Leslie Z Benet

Learn More
Membrane transporters can be major determinants of the pharmacokinetic, safety and efficacy profiles of drugs. This presents several key questions for drug development, including which transporters are clinically important in drug absorption and disposition, and which in vitro methods are suitable for studying drug interactions with these transporters. In(More)
The Biopharmaceutics Classification System (BCS) was developed to allow prediction of in vivo pharmacokinetic performance of drug products from measurements of permeability (determined as the extent of oral absorption) and solubility. Here, we suggest that a modified version of such a classification system may be useful in predicting overall drug(More)
The inhibition of hepatic uptake transporters, such as OATP1B1, on the pharmacokinetics of atorvastatin is unknown. Here, we investigate the effect of a model hepatic transporter inhibitor, rifampin, on the kinetics of atorvastatin and its metabolites in humans. The inhibitory effect of a single rifampin dose on atorvastatin kinetics was studied in 11(More)
Here, we compile the Biopharmaceutics Drug Disposition Classification System (BDDCS) classification for 927 drugs, which include 30 active metabolites. Of the 897 parent drugs, 78.8% (707) are administered orally. Where the lowest measured solubility is found, this value is reported for 72.7% (513) of these orally administered drugs and a dose number is(More)
In an in vitro study, we compared the cytochrome P450 (CYP)-dependent metabolism and drug interactions of the acid and lactone forms of the 3-hydroxy-3-methylglutaryl (HMG)-CoA reductase inhibitor atorvastatin. Metabolism of atorvastatin acid and lactone by human liver microsomes resulted in para-hydroxy and ortho-hydroxy metabolites. Both substrates were(More)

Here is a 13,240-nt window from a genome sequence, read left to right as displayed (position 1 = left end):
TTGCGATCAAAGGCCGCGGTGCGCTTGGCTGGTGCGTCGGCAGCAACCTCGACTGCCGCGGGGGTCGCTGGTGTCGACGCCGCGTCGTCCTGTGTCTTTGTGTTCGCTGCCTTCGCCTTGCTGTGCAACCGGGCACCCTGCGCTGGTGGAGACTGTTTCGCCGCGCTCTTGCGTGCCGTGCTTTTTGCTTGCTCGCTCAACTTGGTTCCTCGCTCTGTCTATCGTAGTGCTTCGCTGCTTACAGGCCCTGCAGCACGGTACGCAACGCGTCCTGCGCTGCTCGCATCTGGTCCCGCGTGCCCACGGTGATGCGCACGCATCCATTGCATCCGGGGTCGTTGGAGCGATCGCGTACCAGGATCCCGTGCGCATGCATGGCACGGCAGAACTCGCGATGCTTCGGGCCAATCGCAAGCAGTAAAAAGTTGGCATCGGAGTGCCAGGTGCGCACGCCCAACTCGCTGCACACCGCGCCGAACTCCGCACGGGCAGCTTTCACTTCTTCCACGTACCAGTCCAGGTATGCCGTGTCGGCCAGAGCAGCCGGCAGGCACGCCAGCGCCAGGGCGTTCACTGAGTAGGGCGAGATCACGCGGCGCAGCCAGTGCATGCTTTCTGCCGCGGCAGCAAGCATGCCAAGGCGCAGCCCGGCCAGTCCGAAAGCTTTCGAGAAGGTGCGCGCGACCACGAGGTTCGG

Intestinal phase I metabolism and active extrusion of absorbed drug have recently been recognised as major determinants of oral bioavailability. Cytochrome P450 (CYP) 3A, the major phase I drug metabolising enzyme in humans, and the multidrug efflux pump, P-glycoprotein, are present at high levels in the villus tip of enterocytes in the gastrointestinal(More)
Drug efflux by intestinal P-glycoprotein (P-gp) is known to decrease the oral bioavailability of many CYP3A4 substrates. We hypothesized that the interplay occurring between P-gp and CYP3A4 at the apical membrane would increase the opportunity for drug metabolism. To define the roles of P-glycoprotein (P-gp) and CYP3A4 in controlling the extent of(More)
Renal failure not only alters the renal elimination, but also the non-renal disposition of drugs that are extensively metabolized by the liver. Although reduced metabolic enzyme activity in some cases can be responsible for the reduced drug clearance, alterations in the transporter systems may also be involved in the process. With the development of renal(More)